Physicists have long speculated whether or not gravitational wave imprints could be detected in the cosmic microwave background, or CMB, which is the leftover light from the Big Bang. The CMB is the faint glow in the sky.
Gravitational wave imprints are curling in the polarization of the CMB. This curling can only be caused by gravitational waves produced by inflation, which supports the theory that the universe is expanding.
Stanford University physicist Chao-Lin Kuo designed the device, BICEP2, that would detect these gravitational waves.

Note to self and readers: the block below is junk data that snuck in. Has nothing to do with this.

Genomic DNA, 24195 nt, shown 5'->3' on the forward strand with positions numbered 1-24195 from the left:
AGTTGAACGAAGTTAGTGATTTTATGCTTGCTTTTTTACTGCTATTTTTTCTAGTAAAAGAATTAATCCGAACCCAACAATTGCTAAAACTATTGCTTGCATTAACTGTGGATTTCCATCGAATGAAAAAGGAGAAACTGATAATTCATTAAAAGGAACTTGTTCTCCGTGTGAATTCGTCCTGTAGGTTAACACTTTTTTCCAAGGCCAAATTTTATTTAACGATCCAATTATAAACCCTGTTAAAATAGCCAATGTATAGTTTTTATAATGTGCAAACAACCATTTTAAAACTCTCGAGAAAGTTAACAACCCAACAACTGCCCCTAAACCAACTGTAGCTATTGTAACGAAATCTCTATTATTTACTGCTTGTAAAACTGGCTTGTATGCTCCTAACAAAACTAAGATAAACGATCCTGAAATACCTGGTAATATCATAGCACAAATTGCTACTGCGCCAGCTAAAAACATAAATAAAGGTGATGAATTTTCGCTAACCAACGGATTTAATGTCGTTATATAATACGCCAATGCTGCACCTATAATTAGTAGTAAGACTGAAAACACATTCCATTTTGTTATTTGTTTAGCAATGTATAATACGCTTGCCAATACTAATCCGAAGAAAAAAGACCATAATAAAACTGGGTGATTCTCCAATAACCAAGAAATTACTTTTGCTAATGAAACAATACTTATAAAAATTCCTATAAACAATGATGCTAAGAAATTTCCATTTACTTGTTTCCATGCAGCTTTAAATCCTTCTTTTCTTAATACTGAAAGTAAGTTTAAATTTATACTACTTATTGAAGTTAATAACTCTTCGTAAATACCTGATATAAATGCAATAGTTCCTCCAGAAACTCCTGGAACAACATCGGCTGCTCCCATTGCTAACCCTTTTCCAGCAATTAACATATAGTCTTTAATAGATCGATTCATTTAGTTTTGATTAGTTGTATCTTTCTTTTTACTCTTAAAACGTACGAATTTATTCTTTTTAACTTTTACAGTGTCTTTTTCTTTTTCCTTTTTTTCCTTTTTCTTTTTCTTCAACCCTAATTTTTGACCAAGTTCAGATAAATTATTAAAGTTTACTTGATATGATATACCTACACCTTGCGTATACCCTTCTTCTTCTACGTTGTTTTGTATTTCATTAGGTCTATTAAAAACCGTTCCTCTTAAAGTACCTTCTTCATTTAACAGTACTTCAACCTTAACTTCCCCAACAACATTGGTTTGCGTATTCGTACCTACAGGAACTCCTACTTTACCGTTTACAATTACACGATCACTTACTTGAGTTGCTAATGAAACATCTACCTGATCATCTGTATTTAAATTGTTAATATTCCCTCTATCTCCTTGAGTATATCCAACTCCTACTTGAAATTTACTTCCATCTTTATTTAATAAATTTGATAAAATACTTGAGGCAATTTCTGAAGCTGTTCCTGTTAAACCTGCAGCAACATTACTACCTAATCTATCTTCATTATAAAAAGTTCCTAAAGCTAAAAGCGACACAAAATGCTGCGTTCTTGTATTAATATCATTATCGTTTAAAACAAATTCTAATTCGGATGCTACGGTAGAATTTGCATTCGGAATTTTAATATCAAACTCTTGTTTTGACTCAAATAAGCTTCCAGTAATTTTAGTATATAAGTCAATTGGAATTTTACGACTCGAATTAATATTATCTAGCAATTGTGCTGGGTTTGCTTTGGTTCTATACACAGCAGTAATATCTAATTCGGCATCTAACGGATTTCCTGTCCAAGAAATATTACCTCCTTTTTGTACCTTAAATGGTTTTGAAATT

Although this information gives more hard evidence to the theory of inflation, it is still in its infancy, and other tests are still being conducted to confirm it.
Researchers for the BICEP2 found such strong signals of polarization in their data that they held off publication for more than a year to try to figure out if there were any other explanations for such distinct patterns. After retesting with another detector and receiving the same results, they felt confident in finally releasing their findings.
Leaders in the field have praised the new discovery. Some — including Marc Kamionkowski, who predicted in 1997 that gravitational waves could be found — are saying this discovery is worthy of a Nobel Prize.